Emil Jonason plays Lindberg and Golijov | BIS BIS2188

Emil Jonason plays Lindberg and Golijov

£12.56

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Label: BIS

Cat No: BIS2188

Format: SACD

Number of Discs: 1

Release Date: 28th April 2017

Contents

Artists

Emil Jonason (clarinet)
Vamlingbo Quartet
Norrkoping Symphony Orchestra

Conductor

Christian Lindberg

Works

Golijov, Osvaldo

The Dreams and Prayers of Isaac the Blind, for Klezmer clarinet and string quartet

Lindberg, Christian

The Erratic Dreams of Mr Gronstedt (Clarinet Concerto)

Artists

Emil Jonason (clarinet)
Vamlingbo Quartet
Norrkoping Symphony Orchestra

Conductor

Christian Lindberg

About

Selected by ECHO (the European Concert Hall Organisation) as one of its ‘Rising Stars’ of the 2009/10 season, the Swedish clarinettist Emil Jonason has become increasingly visible on the international music scene. For his first disc on the BIS label he has chosen to record a concerto written for him by his compatriot Christian Lindberg, composer, conductor and legendary trombonist. As Lindberg remarks in his own note on the work, the soloist was involved at all stages of the compositional process. But the Erratic Dreams are the composer’s own – as is the figure of Mr Grönstedt, the main character of those dreams, and of the six movements that make up the colourful score.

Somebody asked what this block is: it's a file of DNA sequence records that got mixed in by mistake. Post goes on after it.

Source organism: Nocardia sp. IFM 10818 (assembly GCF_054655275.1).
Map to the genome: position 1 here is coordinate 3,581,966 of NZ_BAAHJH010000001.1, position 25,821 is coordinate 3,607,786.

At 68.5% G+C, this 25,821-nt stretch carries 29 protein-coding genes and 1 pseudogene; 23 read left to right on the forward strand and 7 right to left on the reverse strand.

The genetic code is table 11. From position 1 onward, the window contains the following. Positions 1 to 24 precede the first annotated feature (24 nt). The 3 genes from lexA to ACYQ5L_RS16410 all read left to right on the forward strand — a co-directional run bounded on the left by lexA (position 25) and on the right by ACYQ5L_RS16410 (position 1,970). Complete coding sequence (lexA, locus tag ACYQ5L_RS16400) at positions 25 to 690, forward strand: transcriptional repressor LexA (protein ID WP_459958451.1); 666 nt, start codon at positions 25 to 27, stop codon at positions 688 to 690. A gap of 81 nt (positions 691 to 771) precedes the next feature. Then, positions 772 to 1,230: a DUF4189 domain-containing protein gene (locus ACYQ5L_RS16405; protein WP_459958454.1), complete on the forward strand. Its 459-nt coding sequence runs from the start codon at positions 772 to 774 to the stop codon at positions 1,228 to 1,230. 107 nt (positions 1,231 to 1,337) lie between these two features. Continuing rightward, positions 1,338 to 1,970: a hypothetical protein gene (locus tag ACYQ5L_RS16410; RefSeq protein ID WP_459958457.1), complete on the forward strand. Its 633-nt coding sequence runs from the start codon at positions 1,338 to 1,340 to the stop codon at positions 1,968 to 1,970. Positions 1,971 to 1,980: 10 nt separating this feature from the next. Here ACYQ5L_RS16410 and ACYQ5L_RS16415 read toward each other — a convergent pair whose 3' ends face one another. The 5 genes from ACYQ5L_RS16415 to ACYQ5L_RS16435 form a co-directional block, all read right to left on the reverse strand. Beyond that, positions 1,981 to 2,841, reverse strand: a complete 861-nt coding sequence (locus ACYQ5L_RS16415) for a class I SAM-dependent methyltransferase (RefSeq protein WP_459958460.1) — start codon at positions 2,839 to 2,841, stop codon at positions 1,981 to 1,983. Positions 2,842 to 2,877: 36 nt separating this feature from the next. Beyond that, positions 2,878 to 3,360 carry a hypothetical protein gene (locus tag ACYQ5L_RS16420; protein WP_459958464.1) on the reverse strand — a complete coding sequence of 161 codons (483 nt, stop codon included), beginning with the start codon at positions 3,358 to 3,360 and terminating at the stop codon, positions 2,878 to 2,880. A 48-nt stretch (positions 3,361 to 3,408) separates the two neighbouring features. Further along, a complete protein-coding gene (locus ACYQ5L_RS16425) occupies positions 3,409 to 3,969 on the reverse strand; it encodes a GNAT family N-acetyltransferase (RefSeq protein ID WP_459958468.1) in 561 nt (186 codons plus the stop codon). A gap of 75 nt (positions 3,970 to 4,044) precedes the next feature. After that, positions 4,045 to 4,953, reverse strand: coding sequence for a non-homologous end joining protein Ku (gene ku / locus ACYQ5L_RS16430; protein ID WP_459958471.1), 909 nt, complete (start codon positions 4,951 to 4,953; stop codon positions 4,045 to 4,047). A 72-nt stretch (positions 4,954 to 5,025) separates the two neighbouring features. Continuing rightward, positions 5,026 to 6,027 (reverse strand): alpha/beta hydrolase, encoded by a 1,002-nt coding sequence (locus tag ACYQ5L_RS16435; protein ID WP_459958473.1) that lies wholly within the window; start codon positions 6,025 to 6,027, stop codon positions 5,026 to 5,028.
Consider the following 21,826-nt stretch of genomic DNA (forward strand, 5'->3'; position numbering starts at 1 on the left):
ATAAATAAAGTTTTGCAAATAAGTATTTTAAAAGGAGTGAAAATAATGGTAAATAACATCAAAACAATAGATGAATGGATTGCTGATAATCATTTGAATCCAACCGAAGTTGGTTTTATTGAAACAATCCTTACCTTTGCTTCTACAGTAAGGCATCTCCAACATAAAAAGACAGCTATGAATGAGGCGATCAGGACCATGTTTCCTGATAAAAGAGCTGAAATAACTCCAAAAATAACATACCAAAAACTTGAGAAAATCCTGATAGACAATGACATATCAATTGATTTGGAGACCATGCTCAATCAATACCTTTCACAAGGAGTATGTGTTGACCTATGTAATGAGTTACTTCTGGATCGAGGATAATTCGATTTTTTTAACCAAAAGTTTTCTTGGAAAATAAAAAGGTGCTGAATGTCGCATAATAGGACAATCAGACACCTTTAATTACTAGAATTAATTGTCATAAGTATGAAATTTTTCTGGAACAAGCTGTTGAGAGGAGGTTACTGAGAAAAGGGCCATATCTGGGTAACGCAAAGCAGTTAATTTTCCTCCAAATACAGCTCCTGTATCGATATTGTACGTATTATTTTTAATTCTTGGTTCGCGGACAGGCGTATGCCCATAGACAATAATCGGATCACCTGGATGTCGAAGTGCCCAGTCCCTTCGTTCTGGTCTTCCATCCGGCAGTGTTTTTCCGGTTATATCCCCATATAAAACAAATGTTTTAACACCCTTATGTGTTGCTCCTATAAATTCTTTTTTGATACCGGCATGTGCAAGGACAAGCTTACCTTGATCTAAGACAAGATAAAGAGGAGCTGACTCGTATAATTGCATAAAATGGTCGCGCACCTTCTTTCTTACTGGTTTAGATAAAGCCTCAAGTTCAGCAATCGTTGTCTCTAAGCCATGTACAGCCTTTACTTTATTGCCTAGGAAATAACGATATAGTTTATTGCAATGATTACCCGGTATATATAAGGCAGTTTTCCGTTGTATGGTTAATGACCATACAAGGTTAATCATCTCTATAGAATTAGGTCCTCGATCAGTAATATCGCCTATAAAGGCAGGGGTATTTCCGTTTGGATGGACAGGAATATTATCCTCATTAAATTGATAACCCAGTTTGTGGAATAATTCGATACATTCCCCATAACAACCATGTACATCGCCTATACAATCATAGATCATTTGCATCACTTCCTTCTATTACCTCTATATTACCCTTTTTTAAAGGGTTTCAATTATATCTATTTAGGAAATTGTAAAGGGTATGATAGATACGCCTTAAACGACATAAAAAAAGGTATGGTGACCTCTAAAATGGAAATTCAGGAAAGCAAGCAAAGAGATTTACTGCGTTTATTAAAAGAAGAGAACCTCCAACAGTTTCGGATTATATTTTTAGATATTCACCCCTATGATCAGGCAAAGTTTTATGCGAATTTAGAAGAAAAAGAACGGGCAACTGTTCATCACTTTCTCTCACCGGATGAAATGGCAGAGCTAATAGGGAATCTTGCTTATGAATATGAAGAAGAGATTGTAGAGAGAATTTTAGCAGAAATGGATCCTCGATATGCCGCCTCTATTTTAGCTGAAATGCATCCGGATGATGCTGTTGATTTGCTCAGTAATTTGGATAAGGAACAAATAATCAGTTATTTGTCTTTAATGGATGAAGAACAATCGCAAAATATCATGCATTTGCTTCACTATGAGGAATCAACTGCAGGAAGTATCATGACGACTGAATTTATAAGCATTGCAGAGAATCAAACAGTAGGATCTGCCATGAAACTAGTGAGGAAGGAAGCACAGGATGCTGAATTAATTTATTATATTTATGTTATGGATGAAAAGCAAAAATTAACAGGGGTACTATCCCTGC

In his teens, Emil Jonason was attracted by klezmer music, and played in various klezmer bands. It was therefore a natural choice to combine Lindberg’s concerto with the Argentinian composer Osvaldo Golijov’s work The Dreams and Prayers of Isaac the Blind. In contrast to Lindberg, Golijov found inspiration in a historic figure, the medieval rabbi Isaac the Blind, and his lifelong dedication to the ideas of the Kabbalah. Golijov describes the movements of his work as being written in three of the different languages spoken by the Jewish people throughout its history: Aramaic, Yiddish (‘the rich and fragile language of a long exile’) and Hebrew. The work includes references to Jewish prayers as well as to klezmer tunes and the clarinettist is specifically requested by the composer to acquaint himself with the idiom of klezmer music.

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